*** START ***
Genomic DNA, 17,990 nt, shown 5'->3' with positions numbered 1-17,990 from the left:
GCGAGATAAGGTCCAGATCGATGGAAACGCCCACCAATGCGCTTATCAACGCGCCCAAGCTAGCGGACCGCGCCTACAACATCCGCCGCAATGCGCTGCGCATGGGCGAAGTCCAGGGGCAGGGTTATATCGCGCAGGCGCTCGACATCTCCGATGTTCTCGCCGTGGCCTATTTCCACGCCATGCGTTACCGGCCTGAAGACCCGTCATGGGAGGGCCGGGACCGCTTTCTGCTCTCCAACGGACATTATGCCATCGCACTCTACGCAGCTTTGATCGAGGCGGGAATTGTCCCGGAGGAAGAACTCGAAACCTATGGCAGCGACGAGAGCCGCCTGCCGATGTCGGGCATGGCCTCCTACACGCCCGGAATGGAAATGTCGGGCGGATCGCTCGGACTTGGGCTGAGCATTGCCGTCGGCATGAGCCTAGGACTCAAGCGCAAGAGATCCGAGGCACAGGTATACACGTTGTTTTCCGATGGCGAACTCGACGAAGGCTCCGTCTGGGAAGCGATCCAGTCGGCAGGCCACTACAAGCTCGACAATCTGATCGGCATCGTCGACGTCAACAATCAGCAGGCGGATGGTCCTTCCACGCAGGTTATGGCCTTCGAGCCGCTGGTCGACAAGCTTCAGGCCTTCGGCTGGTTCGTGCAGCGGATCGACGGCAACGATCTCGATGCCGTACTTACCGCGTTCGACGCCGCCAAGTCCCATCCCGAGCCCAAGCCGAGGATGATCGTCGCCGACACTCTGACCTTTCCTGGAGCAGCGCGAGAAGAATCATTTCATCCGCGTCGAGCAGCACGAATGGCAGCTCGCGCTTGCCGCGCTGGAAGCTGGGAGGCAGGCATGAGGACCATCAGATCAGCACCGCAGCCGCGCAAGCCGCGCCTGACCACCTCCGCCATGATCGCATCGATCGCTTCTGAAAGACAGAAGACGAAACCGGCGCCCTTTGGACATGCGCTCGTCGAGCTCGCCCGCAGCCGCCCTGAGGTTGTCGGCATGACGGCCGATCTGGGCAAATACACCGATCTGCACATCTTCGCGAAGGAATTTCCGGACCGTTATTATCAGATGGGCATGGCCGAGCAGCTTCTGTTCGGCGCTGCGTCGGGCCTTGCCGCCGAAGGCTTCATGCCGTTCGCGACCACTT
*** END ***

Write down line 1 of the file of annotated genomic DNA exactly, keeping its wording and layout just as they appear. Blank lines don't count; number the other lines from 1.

Genomic DNA, 17,990 nt, shown 5'->3' with positions numbered 1-17,990 from the left: